(PhysOrg.com) -- A University of Kansas study helps family members and urban planners predict which seniors will relocate and what the effects will be.
Weighing the comforts of home against the promise of simplified life, thousands of older Americans this year made the turbulent decision to move or not to move.
These choices affect not only those moving, but also their families and communities. A University of Kansas study helps family members and urban planners predict which seniors will relocate and what the effects will be.
The findings show that a survey of seniors expectations can predict moves and can be used to estimate the need for accessible housing, said Julie F. Sergeant, lead author and assistant director for research at the School of Social Welfares Office of Aging and Long-Term Care. The other authors are Rosemary Chapin, professor and director of the Office of Aging and Long-Term Care; and David J. Ekerdt, professor and director of KUs Gerontology Center. The work was published in October in the Journal of Aging and Health.
Communities are looking at the trends in the population and wondering how this is going to have an impact, Sergeant said. Are older adults moving in, moving out? If those older adults are going to be moving to Topeka, Wichita or Lawrence or even another neighborhood in the same town those communities want that information.
In 2000, a national survey asked more than 4,000 adults, ages 68 to 107, to rank on a scale from zero to 100 their expectations of moving within two years. Two years later, the same adults reported whether they had actually moved. Not unexpectedly, the KU team found a strong link between the replies in the first survey and the relative chances of moving. But even among those most confident of relocating, the majority had not yet done so by 2002. And high expectations of moving to a nursing facility appear to have no bearing on whether a person would actually move there.
I think its a story about decision-making in ambiguous situations, Sergeant said. One of the things I want to do with a follow-up study is look at people whose expectations went one way but their actual behavior was different.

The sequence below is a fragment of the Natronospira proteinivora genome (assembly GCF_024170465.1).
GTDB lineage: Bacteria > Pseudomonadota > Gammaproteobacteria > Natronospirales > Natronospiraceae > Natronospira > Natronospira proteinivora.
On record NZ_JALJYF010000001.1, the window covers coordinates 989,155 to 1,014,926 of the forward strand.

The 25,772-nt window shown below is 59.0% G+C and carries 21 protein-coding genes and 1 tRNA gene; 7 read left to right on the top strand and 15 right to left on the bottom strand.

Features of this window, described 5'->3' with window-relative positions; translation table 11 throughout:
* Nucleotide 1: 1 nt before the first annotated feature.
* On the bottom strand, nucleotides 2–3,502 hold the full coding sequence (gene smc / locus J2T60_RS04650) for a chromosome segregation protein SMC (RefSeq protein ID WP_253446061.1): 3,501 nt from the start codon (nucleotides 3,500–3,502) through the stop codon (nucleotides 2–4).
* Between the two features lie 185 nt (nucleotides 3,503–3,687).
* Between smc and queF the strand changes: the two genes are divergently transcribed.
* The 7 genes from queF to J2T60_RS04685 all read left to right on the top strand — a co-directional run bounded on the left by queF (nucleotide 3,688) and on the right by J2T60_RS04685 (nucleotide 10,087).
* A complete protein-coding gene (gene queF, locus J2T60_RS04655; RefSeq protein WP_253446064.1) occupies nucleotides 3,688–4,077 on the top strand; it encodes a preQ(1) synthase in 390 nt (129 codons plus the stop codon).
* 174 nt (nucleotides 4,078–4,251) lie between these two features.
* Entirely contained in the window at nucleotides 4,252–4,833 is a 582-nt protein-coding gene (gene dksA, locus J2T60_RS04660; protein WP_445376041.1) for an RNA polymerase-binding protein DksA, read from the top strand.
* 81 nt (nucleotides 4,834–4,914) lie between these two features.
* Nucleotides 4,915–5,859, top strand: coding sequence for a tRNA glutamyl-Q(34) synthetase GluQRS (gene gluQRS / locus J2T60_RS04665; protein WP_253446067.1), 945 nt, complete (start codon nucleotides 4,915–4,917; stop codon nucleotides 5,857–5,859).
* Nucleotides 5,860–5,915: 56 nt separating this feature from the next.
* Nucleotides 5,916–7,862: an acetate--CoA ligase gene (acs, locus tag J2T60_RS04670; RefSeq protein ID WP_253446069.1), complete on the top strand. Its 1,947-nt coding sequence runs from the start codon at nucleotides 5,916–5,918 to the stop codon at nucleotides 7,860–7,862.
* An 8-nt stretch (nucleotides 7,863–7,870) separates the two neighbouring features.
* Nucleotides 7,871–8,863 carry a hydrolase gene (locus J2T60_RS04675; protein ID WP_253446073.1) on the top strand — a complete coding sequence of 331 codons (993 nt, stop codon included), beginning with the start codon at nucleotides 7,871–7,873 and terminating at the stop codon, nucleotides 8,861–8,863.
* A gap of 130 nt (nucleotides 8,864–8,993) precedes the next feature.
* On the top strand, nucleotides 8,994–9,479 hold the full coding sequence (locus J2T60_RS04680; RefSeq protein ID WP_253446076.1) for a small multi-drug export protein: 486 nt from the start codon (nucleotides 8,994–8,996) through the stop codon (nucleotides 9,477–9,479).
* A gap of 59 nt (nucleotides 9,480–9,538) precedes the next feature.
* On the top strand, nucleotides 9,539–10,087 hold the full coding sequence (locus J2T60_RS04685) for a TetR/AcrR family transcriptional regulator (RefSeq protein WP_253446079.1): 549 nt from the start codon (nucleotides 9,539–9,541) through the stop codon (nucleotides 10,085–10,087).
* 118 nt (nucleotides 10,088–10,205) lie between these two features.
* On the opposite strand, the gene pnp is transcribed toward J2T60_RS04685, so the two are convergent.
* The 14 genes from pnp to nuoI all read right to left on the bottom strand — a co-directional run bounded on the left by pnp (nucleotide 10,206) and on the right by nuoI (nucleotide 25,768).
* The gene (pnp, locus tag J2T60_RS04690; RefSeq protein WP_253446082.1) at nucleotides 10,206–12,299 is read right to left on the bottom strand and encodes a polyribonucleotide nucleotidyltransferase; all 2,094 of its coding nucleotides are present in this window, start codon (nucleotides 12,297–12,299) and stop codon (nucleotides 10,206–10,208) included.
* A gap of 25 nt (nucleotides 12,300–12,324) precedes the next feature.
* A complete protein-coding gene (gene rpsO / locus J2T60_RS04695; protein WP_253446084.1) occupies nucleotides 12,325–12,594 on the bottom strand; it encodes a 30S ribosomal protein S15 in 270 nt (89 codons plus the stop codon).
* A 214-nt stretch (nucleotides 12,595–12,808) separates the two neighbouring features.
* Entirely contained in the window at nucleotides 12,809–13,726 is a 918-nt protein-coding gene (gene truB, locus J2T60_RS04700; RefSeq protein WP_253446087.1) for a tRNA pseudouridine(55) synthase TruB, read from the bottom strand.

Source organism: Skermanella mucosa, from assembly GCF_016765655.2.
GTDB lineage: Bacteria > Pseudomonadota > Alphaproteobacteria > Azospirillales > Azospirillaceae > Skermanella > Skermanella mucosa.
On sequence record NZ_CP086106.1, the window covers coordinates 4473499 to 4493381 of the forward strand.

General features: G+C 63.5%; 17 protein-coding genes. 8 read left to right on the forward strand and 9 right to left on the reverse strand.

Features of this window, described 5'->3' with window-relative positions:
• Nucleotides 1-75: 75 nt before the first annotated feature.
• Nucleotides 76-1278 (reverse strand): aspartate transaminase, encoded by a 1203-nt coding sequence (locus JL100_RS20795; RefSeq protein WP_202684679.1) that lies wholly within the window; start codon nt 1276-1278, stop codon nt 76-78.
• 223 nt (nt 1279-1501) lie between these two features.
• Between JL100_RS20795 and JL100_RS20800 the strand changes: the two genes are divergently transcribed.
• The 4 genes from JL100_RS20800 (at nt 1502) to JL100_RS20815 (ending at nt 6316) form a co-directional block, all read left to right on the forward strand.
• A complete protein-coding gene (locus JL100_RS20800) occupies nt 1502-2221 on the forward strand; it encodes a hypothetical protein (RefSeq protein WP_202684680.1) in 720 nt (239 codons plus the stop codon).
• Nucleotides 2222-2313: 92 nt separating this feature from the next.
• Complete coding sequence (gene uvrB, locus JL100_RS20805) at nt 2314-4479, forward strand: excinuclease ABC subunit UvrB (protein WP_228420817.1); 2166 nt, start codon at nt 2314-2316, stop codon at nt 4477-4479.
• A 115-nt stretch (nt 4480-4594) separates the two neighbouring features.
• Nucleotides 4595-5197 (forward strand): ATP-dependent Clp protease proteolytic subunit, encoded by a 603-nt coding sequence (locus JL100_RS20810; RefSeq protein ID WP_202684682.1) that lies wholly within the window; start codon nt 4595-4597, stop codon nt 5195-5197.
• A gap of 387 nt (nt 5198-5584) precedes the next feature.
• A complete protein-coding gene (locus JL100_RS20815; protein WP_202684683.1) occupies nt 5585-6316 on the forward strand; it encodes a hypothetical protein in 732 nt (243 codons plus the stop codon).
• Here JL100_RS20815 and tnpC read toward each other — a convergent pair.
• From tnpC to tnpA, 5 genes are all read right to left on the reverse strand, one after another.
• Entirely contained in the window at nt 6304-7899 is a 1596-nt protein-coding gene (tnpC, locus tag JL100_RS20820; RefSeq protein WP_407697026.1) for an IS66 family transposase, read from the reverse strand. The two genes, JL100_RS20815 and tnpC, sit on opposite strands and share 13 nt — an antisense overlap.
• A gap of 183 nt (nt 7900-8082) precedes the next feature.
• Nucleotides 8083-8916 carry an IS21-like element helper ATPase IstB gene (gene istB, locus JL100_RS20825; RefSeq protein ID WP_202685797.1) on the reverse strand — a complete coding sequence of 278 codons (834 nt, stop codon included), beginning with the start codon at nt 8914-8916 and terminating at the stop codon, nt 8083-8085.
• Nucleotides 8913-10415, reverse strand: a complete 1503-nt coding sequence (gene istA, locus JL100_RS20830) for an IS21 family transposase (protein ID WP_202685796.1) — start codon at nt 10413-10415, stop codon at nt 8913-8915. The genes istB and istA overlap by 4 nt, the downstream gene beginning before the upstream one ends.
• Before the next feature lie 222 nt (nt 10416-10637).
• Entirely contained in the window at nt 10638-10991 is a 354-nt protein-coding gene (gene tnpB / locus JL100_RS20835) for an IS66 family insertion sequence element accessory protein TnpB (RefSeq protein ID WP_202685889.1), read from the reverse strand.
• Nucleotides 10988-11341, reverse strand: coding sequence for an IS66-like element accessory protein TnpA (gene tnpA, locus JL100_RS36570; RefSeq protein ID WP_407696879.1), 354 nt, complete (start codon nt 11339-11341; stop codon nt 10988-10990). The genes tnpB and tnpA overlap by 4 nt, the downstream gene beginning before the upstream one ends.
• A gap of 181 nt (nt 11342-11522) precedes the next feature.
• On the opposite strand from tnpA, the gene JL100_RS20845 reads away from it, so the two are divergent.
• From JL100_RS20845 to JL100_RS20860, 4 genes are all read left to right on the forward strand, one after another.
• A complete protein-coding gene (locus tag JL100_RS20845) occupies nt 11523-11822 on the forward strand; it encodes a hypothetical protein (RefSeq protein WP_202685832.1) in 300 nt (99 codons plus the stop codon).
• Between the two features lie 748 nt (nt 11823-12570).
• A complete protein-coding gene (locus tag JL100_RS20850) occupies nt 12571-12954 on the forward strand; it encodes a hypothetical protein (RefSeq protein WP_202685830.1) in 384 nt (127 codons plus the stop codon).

Asking about expectations may help friends and family talk to seniors about moving, Sergeant added. They may later uncover the reasons why expectations do not always materialize.
Several life factors made people more or less likely to migrate, the study shows. People lacking a driver in their households were more likely to move, as were those living farther than 10 miles from a child or a close friend. Marriage or divorce sent people packing.
The death of a spouse tended to keep seniors in place for at least two years. Also unlikely to move were those most unhappy with their neighborhood. The seeming paradox may reflect no financial means to move out, Sergeant said. Minorities in all income brackets were also less likely to move than Caucasians, a finding that agrees with previous data.
One potential follow-up would be to repeat the study in the wake of the housing and financial crises.
It would be interesting to conduct that study now, said Ekerdt. Theres so much uncertainty and worry in selling ones property.
The current study shows that all in all, 43 percent of seniors with high expectations of switching homes within two years did so between 2000 and 2002. The same was true for 22 percent of those uncertain and 10 percent of those not expecting to move. On the other hand, roughly 3 to 5 percent moved to a nursing facility regardless their expectations.
Some older adults are planners. Others are not. People who dont plan may not understand there are alternatives to moving to a nursing facility, Sergeant said.
But the KU team has been finding out that people tend to have preconceptions about moving somewhere as old age approaches.
I think most people understand that sooner or later they are going to need to live in a more manageable environment, Ekerdt said. Ive sat in so many peoples houses and asked them why they moved and they said they knew they just couldnt manage anymore.